The first part of your life you should examine is your diet. Getting the proper nutrition from your meals is just as important for your hair as it is for any other part of your body. If you are significantly lacking in the right minerals and vitamins you need daily, it might be directly related to your hair loss.
If telogen effluvium was caused by a poor diet, then it can easily be fixed by changing your eating habits.
But first one must learn what their dietary needs are. What dictates a proper diet can vary from person to person, depending on age, weight, and a number of other factors. Consult a professional dietician for the best advice.
When it comes to dieting, you’ll need to adhere to a fairly strict regimen, which can be difficult for many people. However, it’s absolutely essential to master self-control.
There are some food groups that commonly cause more hair-related issues than others. They are:
Dairy – Dairy can cause delayed allergic reactions. It can also cause your pores to block. If this happens on the scalp, it will lead to follicle miniaturization and hair thinning.
Carbonated Drinks – Drinks such as sodas form a great deal of acid. They’re also high in sugar, leading your blood sugar to spike and crash. Rapid increases and decreases in blood sugar has been directly linked to male pattern baldness.
Sugary Cereals – Once again, foods with high sugar content are not great for your hair. Processed cereals contain a great deal of glucose, and aren’t recommended.
Greasy Foods – Greasy foods are unhealthy for your body, but they can also cause greasy skin. Greasy skin on the scalp can lead to follicle miniaturization.
But just removing these foods from your routine leaves a gaping hole in your eating schedule. You’ll have to fill it with healthier items. Be sure to include foods in your diet that are:
- High fiber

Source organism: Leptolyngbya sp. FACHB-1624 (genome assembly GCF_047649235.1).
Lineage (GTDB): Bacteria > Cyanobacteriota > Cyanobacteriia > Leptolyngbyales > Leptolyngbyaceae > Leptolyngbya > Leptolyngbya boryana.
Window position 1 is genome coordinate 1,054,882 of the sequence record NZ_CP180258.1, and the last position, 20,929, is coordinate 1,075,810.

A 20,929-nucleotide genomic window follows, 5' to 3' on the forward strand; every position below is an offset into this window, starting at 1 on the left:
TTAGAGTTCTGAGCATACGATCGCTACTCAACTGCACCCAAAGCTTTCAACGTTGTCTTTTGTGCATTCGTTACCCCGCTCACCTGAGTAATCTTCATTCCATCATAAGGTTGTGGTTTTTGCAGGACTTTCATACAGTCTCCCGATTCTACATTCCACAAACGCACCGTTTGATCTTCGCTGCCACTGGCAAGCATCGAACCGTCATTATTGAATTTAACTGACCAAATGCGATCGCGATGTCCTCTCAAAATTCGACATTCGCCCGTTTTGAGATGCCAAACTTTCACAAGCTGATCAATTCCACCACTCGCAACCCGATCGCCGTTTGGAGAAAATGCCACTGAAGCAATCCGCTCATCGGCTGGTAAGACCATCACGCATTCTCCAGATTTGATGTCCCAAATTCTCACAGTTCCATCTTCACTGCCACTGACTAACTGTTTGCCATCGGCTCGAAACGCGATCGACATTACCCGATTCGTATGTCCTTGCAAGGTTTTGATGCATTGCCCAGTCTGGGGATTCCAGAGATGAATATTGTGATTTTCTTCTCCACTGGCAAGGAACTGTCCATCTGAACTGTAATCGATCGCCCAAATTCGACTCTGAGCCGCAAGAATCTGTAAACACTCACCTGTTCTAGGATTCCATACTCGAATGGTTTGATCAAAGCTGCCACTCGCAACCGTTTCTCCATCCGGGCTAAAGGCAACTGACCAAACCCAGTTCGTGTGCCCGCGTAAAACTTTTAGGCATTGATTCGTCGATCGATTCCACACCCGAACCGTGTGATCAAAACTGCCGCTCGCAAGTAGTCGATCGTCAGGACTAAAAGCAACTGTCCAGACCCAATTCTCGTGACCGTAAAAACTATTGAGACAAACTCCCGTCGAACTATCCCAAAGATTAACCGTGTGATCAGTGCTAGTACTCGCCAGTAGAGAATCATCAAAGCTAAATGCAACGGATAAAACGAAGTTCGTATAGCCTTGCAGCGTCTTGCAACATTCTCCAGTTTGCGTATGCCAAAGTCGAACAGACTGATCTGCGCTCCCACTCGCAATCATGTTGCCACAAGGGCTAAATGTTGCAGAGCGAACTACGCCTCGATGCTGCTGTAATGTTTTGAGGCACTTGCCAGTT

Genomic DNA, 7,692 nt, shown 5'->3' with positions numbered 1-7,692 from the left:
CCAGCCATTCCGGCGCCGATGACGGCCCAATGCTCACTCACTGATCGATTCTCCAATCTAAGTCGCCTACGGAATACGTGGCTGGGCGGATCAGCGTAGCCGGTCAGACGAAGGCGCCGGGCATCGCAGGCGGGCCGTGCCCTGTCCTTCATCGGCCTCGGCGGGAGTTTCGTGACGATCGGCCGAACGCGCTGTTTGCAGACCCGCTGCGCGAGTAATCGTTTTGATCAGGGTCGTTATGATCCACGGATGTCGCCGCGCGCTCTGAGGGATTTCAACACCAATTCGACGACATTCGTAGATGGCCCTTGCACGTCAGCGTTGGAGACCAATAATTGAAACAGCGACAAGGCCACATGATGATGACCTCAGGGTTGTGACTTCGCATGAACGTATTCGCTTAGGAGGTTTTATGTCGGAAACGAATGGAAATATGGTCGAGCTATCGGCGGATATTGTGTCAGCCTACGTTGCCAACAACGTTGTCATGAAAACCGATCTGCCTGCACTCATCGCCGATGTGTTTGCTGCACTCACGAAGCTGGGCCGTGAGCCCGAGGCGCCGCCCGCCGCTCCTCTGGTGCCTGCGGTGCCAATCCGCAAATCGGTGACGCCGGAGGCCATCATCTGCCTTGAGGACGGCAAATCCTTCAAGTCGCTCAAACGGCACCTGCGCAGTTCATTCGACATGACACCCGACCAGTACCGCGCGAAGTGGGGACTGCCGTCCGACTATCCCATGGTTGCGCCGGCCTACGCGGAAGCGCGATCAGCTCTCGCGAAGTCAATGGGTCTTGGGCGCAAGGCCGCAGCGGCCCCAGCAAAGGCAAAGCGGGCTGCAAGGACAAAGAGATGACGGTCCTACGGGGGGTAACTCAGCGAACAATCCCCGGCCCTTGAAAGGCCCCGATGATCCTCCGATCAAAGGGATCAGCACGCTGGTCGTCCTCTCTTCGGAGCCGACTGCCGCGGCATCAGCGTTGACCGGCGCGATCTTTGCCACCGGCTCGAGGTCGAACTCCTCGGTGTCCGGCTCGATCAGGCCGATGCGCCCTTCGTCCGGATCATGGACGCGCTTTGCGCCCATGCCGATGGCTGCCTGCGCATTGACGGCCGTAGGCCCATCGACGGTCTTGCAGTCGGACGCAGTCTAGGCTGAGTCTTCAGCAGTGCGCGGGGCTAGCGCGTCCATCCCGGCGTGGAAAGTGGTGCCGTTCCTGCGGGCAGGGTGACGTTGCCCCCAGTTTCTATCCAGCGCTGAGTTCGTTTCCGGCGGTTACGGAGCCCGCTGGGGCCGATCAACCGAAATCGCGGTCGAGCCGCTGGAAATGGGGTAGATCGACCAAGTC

- Low glycemic
Foods with the ingredients listed above ensure that your body, as well as your hair, will remain healthy.
We’re all, at some point in our lives, dealing with immense stress. This stress can come from pressures at work, at home, psychological issues, medical issues, financial worries – there’s no aspect of life that can’t be stressful. Everyone recently had some brushes with stress during the Covid pandemic, which certainly caused some hair fallout nationwide.
But there are ways to keep stress under control. One such exercise is controlled breathing. Slow, calm, intentional breaths during times of panic can center your thinking. It also increases your oxygen levels and lowers cortisol.
Other exercises, such as Yoga or Thai Chi, are often useful in reducing stress.
Stimulating Your Scalp
Previously, we talked about ways to ensure a great head of hair and fighting the issues that will potentially damage it. A more direct way to deal with hair loss is to stimulate the scalp.
This can be done in various ways, but it is in its essence the physical stimulation of the top of your head in order to prompt hair growth. Some ways this is done include massage, scalp exercises, light therapy, and microneedling.
Scalp stimulation can naturally increase the oxygen and blood flow around your hair. It can also proliferate cells to grow more hair.
So while a few white bulbs may not be anything to worry about, they can be a more serious concern if you find that you’re shedding them in large numbers. Fortunately, there are some treatments you can undergo involving your diet and managing your stress that will naturally prevent hair loss.
However, scalp stimulation may be the better option for those who may still be concerned about their hair due to a hereditary condition.
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Is Losing 200 Hairs A Day Normal?
The average person loses 50-100 hairs a day during shedding. However, if a person has particularly thick or long hair, they could easily lose up to 200 on days when they wash it.
While it would be irregular for someone with short, thin hair to lose as many as 200 a day, you should consider what kind of hair you have before worrying too much.